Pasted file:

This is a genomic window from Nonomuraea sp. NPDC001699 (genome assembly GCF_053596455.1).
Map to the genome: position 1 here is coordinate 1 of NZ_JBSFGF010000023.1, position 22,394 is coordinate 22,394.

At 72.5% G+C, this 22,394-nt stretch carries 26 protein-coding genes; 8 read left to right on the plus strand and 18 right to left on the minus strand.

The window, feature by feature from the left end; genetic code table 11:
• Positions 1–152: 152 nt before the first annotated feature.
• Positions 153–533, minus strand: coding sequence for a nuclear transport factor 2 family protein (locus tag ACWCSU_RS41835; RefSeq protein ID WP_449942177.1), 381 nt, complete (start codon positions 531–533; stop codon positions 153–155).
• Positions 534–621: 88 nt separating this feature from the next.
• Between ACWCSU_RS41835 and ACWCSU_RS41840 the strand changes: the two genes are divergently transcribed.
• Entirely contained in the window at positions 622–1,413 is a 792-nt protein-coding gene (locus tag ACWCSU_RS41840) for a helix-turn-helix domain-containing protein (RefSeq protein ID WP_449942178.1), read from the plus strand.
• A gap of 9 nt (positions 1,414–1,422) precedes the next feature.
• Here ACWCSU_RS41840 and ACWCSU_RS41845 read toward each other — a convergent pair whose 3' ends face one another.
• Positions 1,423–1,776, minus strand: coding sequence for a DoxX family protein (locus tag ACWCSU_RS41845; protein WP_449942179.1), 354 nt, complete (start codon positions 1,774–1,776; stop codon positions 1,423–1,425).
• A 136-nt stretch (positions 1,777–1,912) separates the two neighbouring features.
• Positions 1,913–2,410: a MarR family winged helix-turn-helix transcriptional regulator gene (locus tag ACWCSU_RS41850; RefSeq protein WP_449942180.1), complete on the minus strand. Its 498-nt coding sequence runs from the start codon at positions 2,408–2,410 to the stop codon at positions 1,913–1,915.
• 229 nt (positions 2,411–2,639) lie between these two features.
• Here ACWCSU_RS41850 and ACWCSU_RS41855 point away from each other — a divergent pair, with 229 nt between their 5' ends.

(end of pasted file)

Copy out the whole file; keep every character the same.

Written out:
This is a genomic window from Nonomuraea sp. NPDC001699 (genome assembly GCF_053596455.1).
Map to the genome: position 1 here is coordinate 1 of NZ_JBSFGF010000023.1, position 22,394 is coordinate 22,394.

At 72.5% G+C, this 22,394-nt stretch carries 26 protein-coding genes; 8 read left to right on the plus strand and 18 right to left on the minus strand.

The window, feature by feature from the left end; genetic code table 11:
• Positions 1–152: 152 nt before the first annotated feature.
• Positions 153–533, minus strand: coding sequence for a nuclear transport factor 2 family protein (locus tag ACWCSU_RS41835; RefSeq protein ID WP_449942177.1), 381 nt, complete (start codon positions 531–533; stop codon positions 153–155).
• Positions 534–621: 88 nt separating this feature from the next.
• Between ACWCSU_RS41835 and ACWCSU_RS41840 the strand changes: the two genes are divergently transcribed.
• Entirely contained in the window at positions 622–1,413 is a 792-nt protein-coding gene (locus tag ACWCSU_RS41840) for a helix-turn-helix domain-containing protein (RefSeq protein ID WP_449942178.1), read from the plus strand.
• A gap of 9 nt (positions 1,414–1,422) precedes the next feature.
• Here ACWCSU_RS41840 and ACWCSU_RS41845 read toward each other — a convergent pair whose 3' ends face one another.
• Positions 1,423–1,776, minus strand: coding sequence for a DoxX family protein (locus tag ACWCSU_RS41845; protein WP_449942179.1), 354 nt, complete (start codon positions 1,774–1,776; stop codon positions 1,423–1,425).
• A 136-nt stretch (positions 1,777–1,912) separates the two neighbouring features.
• Positions 1,913–2,410: a MarR family winged helix-turn-helix transcriptional regulator gene (locus tag ACWCSU_RS41850; RefSeq protein WP_449942180.1), complete on the minus strand. Its 498-nt coding sequence runs from the start codon at positions 2,408–2,410 to the stop codon at positions 1,913–1,915.
• 229 nt (positions 2,411–2,639) lie between these two features.
• Here ACWCSU_RS41850 and ACWCSU_RS41855 point away from each other — a divergent pair, with 229 nt between their 5' ends.